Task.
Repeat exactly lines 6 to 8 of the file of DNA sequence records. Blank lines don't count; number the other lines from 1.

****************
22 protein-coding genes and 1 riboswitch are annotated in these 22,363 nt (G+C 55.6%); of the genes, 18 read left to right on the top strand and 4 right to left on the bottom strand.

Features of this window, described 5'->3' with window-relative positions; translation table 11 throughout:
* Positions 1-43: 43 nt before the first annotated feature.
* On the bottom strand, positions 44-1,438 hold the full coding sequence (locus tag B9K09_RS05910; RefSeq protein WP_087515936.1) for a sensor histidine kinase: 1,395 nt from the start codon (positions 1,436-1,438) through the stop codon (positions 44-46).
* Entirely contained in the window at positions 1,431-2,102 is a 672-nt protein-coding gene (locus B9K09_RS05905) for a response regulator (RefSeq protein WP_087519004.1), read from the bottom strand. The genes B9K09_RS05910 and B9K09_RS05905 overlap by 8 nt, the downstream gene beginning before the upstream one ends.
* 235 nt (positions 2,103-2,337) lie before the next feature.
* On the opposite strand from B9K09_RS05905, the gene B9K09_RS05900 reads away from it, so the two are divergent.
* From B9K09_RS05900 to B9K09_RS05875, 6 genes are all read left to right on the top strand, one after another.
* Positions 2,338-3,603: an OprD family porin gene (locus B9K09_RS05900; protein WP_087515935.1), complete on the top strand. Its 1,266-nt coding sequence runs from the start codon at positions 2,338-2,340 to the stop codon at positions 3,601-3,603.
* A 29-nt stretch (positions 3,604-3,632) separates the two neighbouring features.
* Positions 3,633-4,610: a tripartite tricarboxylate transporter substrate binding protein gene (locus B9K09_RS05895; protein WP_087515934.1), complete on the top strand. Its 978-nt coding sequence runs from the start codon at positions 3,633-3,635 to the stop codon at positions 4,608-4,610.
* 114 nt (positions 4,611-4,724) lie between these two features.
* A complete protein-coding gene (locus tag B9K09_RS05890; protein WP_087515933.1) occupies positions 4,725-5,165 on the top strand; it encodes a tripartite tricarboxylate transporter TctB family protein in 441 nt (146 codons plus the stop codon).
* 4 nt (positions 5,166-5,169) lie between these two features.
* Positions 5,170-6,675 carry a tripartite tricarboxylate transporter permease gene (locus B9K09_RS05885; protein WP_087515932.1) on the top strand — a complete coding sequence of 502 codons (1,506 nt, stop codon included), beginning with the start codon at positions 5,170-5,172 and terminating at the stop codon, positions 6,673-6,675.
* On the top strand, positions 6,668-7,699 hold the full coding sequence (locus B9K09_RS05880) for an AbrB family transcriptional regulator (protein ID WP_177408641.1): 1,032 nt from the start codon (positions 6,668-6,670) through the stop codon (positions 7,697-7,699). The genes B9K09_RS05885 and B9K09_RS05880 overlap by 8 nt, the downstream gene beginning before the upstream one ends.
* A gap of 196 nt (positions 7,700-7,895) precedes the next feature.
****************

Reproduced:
* 235 nt (positions 2,103-2,337) lie before the next feature.
* On the opposite strand from B9K09_RS05905, the gene B9K09_RS05900 reads away from it, so the two are divergent.
* From B9K09_RS05900 to B9K09_RS05875, 6 genes are all read left to right on the top strand, one after another.